By Maggie Dunning
Staff reporter
Mysterious, scientific, and mythical, are three words that describe the human mind. Most people think that only people with Ph.D.’s or extensive academic knowledge and training on the brain can make any discoveries or theories about how it works. That is not the truth of the matter.

Students in the fields of psychology are able to work on, assist, create, and present their own theories and projects on the mind.

The psychology research projects, being conducted by Carmen Brammer and Frank Adelman, psychology seniors, are examples of why students conduct research.

Carrie Lane, associate professor of psychology, said “You are going to get an invaluable experience that will make you a better candidate for graduate school. By doing the research project as a senior, you make yourself stand out. Everybody usually has good grades and good test scores, so this gives you something that makes you special.”

Each project is different. Both projects are done by psychology seniors and each one is assigned one research assistant.

The hypotheses are based on research that has been published said Lane. Although Hill is quick to point out that even though the studies may be based on research already published, the seniors have added their own twists to what their research is covering.

Jordan Hill, psychology junior and Adelman’s assistant said that Adelman’s project is over how athletes’ schedules affect their performance in the classroom. Brammer’s research is over the attraction to the female form.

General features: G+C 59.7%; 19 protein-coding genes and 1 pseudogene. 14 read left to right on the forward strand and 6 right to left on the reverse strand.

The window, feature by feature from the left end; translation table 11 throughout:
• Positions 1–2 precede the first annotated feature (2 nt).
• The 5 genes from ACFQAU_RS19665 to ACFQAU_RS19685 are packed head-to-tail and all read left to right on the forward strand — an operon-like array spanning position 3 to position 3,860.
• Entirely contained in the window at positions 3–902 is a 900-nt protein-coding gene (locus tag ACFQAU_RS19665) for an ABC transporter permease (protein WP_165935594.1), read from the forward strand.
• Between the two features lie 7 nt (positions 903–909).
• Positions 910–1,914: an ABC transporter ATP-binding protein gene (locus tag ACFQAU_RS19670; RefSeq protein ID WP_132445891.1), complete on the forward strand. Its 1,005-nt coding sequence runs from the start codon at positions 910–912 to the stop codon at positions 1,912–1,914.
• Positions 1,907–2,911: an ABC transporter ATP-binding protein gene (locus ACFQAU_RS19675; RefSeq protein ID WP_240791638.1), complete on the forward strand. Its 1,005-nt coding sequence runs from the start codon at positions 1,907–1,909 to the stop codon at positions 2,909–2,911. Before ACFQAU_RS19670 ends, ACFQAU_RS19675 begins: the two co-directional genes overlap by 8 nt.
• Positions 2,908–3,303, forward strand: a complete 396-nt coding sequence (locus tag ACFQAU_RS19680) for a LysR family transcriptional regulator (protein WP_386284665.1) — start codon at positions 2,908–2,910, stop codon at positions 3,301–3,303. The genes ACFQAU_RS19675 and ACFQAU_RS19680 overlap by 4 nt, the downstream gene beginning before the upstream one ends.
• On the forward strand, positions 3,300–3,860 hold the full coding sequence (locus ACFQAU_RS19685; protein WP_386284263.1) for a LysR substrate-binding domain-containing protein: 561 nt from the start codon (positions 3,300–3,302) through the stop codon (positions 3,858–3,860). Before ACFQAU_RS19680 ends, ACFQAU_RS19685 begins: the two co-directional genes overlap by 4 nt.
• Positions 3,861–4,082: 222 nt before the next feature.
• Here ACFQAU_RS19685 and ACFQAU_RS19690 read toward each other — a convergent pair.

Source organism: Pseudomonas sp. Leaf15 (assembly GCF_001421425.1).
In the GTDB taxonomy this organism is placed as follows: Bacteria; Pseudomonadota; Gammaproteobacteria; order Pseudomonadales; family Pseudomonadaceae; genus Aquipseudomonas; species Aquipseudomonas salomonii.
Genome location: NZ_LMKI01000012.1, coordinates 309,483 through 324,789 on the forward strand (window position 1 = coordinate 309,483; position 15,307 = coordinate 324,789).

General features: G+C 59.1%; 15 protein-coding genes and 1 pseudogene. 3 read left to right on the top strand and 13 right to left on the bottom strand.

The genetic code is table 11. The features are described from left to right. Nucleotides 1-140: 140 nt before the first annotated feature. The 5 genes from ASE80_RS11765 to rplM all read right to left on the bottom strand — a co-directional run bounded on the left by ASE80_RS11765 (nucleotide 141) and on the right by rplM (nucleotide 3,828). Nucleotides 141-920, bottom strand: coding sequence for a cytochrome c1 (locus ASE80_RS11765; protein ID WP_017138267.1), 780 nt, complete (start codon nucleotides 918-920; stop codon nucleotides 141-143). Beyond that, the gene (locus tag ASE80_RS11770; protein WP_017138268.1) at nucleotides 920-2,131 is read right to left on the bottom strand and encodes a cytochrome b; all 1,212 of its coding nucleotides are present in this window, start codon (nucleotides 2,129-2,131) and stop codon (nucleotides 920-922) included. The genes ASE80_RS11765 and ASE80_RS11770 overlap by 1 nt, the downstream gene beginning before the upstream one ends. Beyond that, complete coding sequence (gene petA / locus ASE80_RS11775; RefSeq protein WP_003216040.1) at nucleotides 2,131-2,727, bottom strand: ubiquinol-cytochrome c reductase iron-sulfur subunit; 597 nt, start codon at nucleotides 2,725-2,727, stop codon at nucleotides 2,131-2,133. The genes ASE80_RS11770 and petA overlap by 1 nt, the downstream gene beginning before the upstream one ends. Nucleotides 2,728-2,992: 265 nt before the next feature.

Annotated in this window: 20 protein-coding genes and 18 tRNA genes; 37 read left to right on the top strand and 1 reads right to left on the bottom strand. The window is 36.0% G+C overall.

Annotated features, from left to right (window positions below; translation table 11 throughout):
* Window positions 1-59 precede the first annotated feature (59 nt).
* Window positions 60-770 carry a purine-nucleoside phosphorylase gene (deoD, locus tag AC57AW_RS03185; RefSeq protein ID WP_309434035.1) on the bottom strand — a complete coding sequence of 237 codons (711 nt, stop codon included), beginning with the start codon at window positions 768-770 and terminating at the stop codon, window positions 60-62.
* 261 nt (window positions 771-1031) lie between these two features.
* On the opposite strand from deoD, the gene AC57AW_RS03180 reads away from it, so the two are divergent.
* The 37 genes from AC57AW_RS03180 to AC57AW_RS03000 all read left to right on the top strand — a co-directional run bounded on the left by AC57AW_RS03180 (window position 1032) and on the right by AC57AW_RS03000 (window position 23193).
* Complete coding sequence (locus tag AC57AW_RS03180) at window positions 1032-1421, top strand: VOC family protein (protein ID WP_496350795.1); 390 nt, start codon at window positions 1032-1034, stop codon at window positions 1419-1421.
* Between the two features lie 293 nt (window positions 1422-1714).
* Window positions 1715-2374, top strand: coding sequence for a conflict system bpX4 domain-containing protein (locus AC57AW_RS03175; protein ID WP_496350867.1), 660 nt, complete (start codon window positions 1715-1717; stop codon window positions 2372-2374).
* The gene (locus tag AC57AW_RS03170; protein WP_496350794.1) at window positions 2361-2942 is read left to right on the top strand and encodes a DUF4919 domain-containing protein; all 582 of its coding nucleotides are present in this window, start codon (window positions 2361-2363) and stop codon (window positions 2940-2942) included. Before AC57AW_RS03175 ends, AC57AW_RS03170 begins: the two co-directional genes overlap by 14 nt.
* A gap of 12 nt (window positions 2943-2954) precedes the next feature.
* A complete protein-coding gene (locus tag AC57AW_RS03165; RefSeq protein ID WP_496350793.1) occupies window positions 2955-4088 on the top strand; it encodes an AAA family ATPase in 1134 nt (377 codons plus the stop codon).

Brammer said, “We are hoping to find out what men’s and women’s preferences of the female form are. To kind of narrow down if there is one specific body shape that’s preferred.”

Brammer said that her inspiration for her project came from personal experiences.

“Just like any other person that’s female I’ve been told, your pretty, but then you’re not my type. It’s like ‘okay, that doesn’t make sense.’ Then you find out what their type really is and it looks nothing like you,” said Brammer.

Adelman’s project came about from being a cross country runner.

Hill said, “I believe his hypothesis is that athletes who have busier schedules, that stay up later, and procrastinate more will perform less well in the classroom environment compared to athletes who have a safer schedule and make sure they get their work done early or on time.”

Research projects have their benefits.

Brammer said, “On a small scale it will affect SC because, at least in the psychology department I’m sure women’s psychology is going to have a discussion over it. It’ll help bring psychology out, of Southwestern, because if we get enough participants we take it to a convention in Denver, Co. We get to present our knowledge to an array of different schools.”

Hill said, “I learned that it is very important to have everything prepared and ready and to know your stuff going into the data collection process. Before you go out there and sharing your experiment with other people and having them do this project you have to know it inside and out, like the back of your hand.”

Right now the psychology research is in a rebuilding phase. Lane said that there has been more research activity in the past, but that she is working on getting more done.

Maggie Dunning is a communication freshman. You may e-mail her at margaret.dunning@sckans.edu.